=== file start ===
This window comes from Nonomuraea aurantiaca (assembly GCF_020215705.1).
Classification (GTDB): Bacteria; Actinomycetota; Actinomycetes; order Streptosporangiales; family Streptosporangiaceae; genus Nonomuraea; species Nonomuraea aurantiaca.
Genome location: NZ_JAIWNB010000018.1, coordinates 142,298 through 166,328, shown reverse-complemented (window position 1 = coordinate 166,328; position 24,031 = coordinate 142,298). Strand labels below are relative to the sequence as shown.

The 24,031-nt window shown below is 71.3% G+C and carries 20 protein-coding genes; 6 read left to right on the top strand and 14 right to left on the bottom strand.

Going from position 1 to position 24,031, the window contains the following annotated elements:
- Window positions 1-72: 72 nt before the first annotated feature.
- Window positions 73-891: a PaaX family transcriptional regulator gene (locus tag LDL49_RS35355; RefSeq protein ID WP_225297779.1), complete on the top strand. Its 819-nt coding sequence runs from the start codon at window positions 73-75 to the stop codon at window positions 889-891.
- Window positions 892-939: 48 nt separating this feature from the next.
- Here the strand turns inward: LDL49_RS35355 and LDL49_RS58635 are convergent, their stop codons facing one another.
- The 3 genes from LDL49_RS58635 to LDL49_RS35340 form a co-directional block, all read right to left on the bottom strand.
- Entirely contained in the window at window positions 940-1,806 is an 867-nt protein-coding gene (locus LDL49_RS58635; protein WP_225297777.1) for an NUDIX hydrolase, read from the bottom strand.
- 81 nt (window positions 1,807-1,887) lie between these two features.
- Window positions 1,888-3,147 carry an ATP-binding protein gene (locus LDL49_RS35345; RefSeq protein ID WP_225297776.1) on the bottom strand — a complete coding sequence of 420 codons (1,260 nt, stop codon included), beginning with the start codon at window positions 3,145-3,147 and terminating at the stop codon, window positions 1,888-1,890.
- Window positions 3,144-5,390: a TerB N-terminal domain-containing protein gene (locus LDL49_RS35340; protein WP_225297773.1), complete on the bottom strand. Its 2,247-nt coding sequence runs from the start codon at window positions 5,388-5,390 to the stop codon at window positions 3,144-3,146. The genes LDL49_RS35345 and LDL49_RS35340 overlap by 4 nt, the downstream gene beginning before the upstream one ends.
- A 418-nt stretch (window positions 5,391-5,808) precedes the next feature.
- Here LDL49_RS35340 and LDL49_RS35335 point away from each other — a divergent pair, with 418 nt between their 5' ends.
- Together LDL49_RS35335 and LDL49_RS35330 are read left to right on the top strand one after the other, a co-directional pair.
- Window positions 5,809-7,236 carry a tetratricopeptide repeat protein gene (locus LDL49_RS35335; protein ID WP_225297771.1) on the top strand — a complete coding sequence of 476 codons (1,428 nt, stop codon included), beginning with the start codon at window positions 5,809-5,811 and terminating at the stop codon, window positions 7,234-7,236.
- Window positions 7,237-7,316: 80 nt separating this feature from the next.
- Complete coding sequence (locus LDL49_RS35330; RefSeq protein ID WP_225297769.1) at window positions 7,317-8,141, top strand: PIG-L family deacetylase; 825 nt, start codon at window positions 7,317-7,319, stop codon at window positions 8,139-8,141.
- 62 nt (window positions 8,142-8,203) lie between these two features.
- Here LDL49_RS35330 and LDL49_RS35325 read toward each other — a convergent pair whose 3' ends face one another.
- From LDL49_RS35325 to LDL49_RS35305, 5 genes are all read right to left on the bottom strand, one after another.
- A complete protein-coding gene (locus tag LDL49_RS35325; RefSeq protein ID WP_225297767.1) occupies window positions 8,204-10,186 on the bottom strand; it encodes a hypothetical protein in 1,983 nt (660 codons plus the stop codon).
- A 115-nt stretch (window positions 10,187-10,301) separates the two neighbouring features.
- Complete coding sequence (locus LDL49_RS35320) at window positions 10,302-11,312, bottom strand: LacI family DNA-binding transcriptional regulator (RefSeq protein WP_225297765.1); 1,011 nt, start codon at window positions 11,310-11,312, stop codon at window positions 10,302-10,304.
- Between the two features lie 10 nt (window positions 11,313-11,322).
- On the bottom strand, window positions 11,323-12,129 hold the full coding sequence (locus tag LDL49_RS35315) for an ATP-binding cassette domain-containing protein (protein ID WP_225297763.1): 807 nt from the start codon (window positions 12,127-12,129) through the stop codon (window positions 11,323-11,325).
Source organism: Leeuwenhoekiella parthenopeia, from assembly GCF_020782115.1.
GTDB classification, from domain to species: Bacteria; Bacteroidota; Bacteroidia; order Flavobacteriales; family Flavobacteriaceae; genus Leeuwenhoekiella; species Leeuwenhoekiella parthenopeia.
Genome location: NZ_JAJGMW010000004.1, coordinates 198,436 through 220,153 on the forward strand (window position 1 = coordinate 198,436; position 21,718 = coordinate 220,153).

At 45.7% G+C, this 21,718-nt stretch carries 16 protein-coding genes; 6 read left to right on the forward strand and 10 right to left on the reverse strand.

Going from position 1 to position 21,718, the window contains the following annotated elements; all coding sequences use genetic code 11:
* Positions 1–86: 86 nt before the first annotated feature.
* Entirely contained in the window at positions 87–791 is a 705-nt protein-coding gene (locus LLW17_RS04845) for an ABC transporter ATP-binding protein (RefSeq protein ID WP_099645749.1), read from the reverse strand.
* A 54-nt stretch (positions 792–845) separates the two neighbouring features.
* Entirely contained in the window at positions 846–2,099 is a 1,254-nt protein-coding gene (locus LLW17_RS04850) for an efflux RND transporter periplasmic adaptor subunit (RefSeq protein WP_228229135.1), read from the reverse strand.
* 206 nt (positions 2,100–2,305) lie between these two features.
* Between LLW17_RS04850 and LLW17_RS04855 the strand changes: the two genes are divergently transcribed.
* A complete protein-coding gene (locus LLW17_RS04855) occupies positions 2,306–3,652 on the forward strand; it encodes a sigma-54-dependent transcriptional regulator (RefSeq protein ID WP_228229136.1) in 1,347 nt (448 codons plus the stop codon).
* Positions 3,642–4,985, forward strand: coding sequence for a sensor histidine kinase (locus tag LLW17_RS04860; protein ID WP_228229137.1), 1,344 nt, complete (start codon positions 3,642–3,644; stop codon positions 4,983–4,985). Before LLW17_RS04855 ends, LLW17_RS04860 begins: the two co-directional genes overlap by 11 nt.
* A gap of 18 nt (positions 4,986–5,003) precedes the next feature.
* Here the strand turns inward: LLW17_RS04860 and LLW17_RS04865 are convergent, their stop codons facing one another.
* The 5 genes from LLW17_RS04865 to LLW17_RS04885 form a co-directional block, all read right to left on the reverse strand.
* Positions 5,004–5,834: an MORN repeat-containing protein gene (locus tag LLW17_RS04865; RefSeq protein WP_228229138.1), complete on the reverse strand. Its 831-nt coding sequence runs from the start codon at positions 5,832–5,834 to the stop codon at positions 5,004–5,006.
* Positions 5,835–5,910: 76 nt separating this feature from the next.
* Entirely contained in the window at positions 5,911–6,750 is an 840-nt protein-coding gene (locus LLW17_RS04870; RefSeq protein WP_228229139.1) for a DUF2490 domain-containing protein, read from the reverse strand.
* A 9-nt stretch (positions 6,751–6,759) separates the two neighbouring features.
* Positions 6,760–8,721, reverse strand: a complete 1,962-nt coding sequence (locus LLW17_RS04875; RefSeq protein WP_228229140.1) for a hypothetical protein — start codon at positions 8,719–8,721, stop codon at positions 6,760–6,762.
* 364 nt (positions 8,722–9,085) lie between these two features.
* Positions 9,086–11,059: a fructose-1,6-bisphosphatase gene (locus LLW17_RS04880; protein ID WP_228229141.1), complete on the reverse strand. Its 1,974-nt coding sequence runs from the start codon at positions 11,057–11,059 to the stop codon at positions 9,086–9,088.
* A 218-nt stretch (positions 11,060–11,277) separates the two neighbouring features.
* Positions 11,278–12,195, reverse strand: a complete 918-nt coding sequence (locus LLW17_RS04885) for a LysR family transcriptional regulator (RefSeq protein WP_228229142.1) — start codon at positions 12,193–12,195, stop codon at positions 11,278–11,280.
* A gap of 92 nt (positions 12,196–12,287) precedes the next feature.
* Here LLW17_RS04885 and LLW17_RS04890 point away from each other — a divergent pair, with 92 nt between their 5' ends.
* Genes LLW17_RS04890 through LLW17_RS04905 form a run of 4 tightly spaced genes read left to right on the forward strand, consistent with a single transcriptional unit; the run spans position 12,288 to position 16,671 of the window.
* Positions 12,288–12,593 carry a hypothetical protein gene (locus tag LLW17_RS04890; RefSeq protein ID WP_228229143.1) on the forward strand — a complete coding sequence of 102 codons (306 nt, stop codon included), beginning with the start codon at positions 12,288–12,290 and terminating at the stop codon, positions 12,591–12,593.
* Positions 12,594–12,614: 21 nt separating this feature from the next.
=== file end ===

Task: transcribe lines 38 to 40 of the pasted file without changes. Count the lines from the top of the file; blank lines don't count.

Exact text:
* 206 nt (positions 2,100–2,305) lie between these two features.
* Between LLW17_RS04850 and LLW17_RS04855 the strand changes: the two genes are divergently transcribed.
* A complete protein-coding gene (locus LLW17_RS04855) occupies positions 2,306–3,652 on the forward strand; it encodes a sigma-54-dependent transcriptional regulator (RefSeq protein ID WP_228229136.1) in 1,347 nt (448 codons plus the stop codon).